You know, "Dena Vala Jab bhi Deta Deta Chappad Faad Ke" but in Bill's case, it was numerous difficulties that God sent back to back. In the First of the moves that led to the fall, Viacom Media CBS decided to raise more capital of $3 Billion by issuing new shares at discount. Now that is not a problem for those who are not already invested but for those who are existing shareholders, it is bad news because it would decrease their proportionate ownership in the company and when you own a big chunk of a company as large as 50%, imagine the impact. This news led to a decrease in the price of Viacom by 10%.


The next blow was a regulation change proposal by the Government of China regarding Vaping Products which would negatively impact RLX Technology an e-cigarette manufacturing company. The result - A Decline of 40% in a week.


The next big holding asset was GSX Techedu which is a stock that is being heavily targetted by Short Sellers because of various reports suggesting that the company uses Fake Users to post Active User Numbers.


If those not enough for the fate to bring upon Bill, SEC brought upon a rule that would require foreign companies listed in U.S to disclose their involvement with their countries' government. While this looks like a rule for all, experts suggest that this rule was particularly brought upon to target China and the Chinese Government's involvement in the companies. This, as a result, bought upon a heavy decline in related stocks like Tencent Music and Baidu Inc. which again unfortunately Bill's Archegos Capital was invested in.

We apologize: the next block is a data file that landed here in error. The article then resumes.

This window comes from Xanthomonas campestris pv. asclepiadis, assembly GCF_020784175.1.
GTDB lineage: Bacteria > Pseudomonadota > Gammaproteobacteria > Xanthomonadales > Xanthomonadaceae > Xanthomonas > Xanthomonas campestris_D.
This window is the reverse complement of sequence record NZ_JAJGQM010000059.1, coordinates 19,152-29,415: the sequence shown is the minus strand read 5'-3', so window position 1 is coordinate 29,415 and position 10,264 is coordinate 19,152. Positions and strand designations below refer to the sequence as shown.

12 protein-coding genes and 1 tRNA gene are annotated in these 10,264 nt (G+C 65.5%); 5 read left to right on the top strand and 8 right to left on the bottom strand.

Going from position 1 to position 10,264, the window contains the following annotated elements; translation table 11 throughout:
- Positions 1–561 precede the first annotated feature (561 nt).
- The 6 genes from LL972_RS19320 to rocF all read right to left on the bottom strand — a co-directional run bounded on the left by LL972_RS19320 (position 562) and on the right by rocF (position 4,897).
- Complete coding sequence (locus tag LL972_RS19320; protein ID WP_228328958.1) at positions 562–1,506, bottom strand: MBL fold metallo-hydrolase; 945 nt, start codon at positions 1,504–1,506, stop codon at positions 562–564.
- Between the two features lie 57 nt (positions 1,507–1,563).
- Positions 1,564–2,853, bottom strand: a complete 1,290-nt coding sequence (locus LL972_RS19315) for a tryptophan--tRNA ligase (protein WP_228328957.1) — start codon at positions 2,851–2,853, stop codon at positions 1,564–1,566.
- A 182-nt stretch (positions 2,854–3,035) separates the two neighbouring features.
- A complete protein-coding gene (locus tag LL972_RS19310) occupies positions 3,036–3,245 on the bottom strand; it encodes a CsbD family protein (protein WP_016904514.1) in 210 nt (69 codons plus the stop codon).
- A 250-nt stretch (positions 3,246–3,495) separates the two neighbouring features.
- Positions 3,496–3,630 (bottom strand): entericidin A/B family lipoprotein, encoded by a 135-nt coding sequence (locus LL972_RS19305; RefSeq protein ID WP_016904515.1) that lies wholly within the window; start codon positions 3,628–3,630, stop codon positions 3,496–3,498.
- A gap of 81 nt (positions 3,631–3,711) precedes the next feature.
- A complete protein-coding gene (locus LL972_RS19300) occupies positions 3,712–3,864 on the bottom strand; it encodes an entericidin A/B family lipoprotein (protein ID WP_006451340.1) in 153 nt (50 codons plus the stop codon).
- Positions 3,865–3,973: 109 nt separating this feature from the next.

Who would have imagined that all these declines and that too in the near span of days? These declines resulted in huge Mark-to-Market losses in the portfolio due to which the brokers who have lent money, had to make margin calls. Margin calls are basically a call to deposit more money to cover the decrease in the value of the collateral. Here the collateral is the shares purchased on leverage. And when the brokers called for margin settlements, Bill couldn't simply deposit such a large amount of money due to lack of liquidity which made a chill run down the spines of these brokers as they realized that they wrote the script of a disaster.